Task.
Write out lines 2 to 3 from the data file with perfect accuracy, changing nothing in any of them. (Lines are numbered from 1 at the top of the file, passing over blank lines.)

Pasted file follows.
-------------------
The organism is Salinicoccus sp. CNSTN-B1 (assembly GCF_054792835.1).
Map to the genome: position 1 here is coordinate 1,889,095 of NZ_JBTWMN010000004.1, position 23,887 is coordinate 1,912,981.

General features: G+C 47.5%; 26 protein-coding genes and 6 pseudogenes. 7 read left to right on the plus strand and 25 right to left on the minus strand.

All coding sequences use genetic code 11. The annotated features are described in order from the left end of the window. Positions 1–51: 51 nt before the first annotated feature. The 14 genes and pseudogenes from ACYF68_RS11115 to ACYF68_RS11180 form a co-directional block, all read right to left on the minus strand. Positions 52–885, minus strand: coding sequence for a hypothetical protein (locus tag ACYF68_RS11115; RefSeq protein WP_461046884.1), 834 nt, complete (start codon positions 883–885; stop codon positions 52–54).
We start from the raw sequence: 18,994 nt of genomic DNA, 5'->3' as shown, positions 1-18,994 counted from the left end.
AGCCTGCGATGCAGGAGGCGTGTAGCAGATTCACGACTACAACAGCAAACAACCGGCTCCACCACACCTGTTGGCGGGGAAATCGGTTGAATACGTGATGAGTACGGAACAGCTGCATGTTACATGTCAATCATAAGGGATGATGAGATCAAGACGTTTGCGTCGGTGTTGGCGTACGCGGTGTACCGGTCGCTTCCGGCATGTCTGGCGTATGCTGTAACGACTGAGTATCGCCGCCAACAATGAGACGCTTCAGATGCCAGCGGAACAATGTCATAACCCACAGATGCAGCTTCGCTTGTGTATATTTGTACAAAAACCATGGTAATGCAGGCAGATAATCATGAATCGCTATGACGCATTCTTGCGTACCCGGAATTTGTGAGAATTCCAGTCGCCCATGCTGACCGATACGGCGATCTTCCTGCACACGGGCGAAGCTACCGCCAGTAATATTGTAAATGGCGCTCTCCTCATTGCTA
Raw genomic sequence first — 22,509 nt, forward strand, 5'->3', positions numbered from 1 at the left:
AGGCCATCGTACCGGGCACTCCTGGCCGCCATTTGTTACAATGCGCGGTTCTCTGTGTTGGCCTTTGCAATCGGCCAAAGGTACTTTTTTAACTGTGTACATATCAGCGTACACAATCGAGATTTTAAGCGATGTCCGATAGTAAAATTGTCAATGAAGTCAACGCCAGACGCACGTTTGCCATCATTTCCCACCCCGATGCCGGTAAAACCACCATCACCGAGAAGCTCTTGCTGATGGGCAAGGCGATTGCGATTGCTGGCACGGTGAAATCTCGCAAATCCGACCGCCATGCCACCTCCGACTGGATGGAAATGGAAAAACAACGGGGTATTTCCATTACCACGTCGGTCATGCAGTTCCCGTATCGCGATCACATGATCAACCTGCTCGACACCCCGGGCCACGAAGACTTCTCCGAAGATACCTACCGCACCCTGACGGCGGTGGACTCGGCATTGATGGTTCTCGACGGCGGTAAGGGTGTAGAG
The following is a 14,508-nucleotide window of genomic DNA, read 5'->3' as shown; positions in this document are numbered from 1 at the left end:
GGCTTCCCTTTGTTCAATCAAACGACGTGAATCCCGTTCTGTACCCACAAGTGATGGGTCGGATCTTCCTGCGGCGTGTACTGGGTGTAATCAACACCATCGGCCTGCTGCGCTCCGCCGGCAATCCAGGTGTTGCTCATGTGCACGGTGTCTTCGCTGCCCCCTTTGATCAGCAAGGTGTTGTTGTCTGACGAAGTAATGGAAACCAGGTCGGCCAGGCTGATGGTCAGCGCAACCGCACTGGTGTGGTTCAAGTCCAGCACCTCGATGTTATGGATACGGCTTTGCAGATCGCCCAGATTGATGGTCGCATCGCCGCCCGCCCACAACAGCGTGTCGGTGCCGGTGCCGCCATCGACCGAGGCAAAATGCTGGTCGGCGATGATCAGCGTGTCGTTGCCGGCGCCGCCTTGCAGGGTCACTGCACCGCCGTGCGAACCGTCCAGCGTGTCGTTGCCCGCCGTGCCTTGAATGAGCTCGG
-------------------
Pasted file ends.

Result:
Map to the genome: position 1 here is coordinate 1,889,095 of NZ_JBTWMN010000004.1, position 23,887 is coordinate 1,912,981.

General features: G+C 47.5%; 26 protein-coding genes and 6 pseudogenes. 7 read left to right on the plus strand and 25 right to left on the minus strand.